Trever: So our clients are, their enterprise value, which is kind of hard to see from the outside, but they’re 25 to $250 million in value, in sale value, if you will. Typically they’re in one of our six industry practices that we have, where they’re going to, we’re going to be able to look at him and say, hey, boy, we’ve got experience in your space and unique view, that’s going to help make sure that we maximize this outcome.

Be it in our life science services and tech, or healthcare tech and services. We’ve got a lead in our technology practice where we do a ton of SaaS work, or our consumer group that does a lot of practice. But when we talk to a client, the goal is we should be able to start talking about the specifics of them. So they look at us and say, okay, you’re my people.

That’s what we need together, right? We need to have trust in that understanding of each other. And that’s the responsibility we have is to work in spaces that we can do that within. So that’s one of those characteristics. The other one is, look, we’ve been doing this for a long time. And so we’re looking for good partners in this.

We owe our everything to our clients, and we expect from that, good clients for us often look like people who are honest and open about what they want to achieve, who are collaborative in nature with us. We don’t have any ego, we don’t need to be right. That’s not our goal. Our goal is together to work with our clients to make really good decisions. So there’s a psychographic component there that we’re looking for.

Patrick: Okay, and then no limitations in terms of geography regions?

Trever: Because we’re so industry-centric, our clients tend to be national. They’re across the US, be it in New York, Texas, California. Our team concentrations are Los Angeles, San Diego, and Dallas, and our clients are pretty well widespread across the US.

Patrick: You talk about the normalization of mergers and acquisitions as a business strategy. Now, before I was just thinking, it was almost like you’re in trouble, you’re going out of business, you’ve got to get acquired, or you’re a megalomaniac and you’re just, sucking up all the oxygen in the room. And it’s definitely widely in the middle of what it is. And it’s now a business strategy.

One of the reasons why mergers and acquisitions has become acceptable is because the insurance industry came in and developed a tool to remove a lot of the risk from the parties. And it’s reps and warranties insurance. Don’t take my word for it on how good reps and warranties are. Trever, good, bad, or indifferent, what’s been your experience with rep and warranty?

Trever: It’s become a best practice. And the rationale is, buyers often were interested in this. Sellers were curious about it as it’s become a best practice. But buyers love it because it takes, the last thing I want to do is have my seller be distracted by something in the indemnification. Something comes up post-transaction, we all have to make a big.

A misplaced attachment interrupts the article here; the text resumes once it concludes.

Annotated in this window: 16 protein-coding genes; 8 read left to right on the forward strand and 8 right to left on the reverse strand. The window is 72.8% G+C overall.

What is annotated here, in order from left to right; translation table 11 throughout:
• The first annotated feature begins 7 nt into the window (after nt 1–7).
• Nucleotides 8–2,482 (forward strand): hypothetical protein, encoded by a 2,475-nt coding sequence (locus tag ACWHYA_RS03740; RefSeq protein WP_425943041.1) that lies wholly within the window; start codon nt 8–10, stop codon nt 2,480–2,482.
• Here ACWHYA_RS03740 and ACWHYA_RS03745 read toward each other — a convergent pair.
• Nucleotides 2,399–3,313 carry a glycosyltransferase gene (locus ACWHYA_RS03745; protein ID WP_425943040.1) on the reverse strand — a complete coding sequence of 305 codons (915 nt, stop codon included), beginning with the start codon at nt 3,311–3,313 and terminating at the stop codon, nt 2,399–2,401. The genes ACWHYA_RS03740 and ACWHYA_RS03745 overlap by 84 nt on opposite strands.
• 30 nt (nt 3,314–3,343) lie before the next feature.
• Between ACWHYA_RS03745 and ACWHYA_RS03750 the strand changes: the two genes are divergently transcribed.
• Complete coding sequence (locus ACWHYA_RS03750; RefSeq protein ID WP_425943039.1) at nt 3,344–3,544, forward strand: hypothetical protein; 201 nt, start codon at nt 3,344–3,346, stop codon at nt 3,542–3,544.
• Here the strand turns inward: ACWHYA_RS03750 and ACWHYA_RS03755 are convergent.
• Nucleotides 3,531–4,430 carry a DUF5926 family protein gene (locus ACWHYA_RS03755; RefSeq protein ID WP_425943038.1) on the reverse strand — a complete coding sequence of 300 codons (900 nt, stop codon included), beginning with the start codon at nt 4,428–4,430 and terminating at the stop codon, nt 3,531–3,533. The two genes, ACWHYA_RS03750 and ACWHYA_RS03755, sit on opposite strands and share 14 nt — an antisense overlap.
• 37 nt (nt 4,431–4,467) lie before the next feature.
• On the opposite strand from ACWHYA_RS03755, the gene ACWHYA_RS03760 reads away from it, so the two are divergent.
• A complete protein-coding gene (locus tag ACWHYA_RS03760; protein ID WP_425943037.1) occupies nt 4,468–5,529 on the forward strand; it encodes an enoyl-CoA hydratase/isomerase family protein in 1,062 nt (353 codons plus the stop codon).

As a buyer, I’m trying to partner with this person that I just purchased. The last thing I need is conflict. So one of the things that the insurance does is it allows that issue to be dealt with without the two of us having to come against each other. And so buyers love it. Sellers like it because it helps us go to sleep at night.

Boy, are they gonna come, how much of this money, this after-tax cash at closing, right, that’s in my bank account now. How much of that can they come get? And knowing that I have an insurance policy that backstops that, that makes sure that I’m going to be okay, helps my clients sleep a lot better.

Patrick: I think that the performance of the product has been exceptional. Otherwise, you’ve got particularly private equity would not be the biggest user of your product. If they could transfer risk without insurance, they’d do it. And this has become just their go-to tool. I’m very proud that, there’s been a new development in reps and warranties.

Because it was originally set up for deals that were priced above $50 million in enterprise value. There are now products out there that can insure transactions price as low as a million dollars to $30 million that’s now available. And the cost of that product, it’s called TLPE, is $15,000 per million dollars in limits.

I mean, it’s a fraction of the cost. It’s a different approach that’s there, but it’s a way for either portfolio companies that want to secure a bunch of add ons, or for investment bankers like yourself where you’re on the sell side of the table, maybe rep and warranty on a larger deal is not available to some of these $50 million deals.

There may be another way through that. And so we’re just seeing the evolution of the market as M&A has evolved and gotten a lot easier. And as a way to bring less friction or remove friction from these happenings.

Trever: And it’s so cool for our clients. And the reason I say that is because it used to be as we started off, it was these huge deals. These billion-dollar deals where you saw this. And those tools were not available to our clients. And now we’ll have a client do a $35, $40 million deal. It’s available. And that is a really, really great change that has occurred in this market. And it’s just a maturation. It’s a maturation following the maturation of the M&A markets, as we’re seeing this.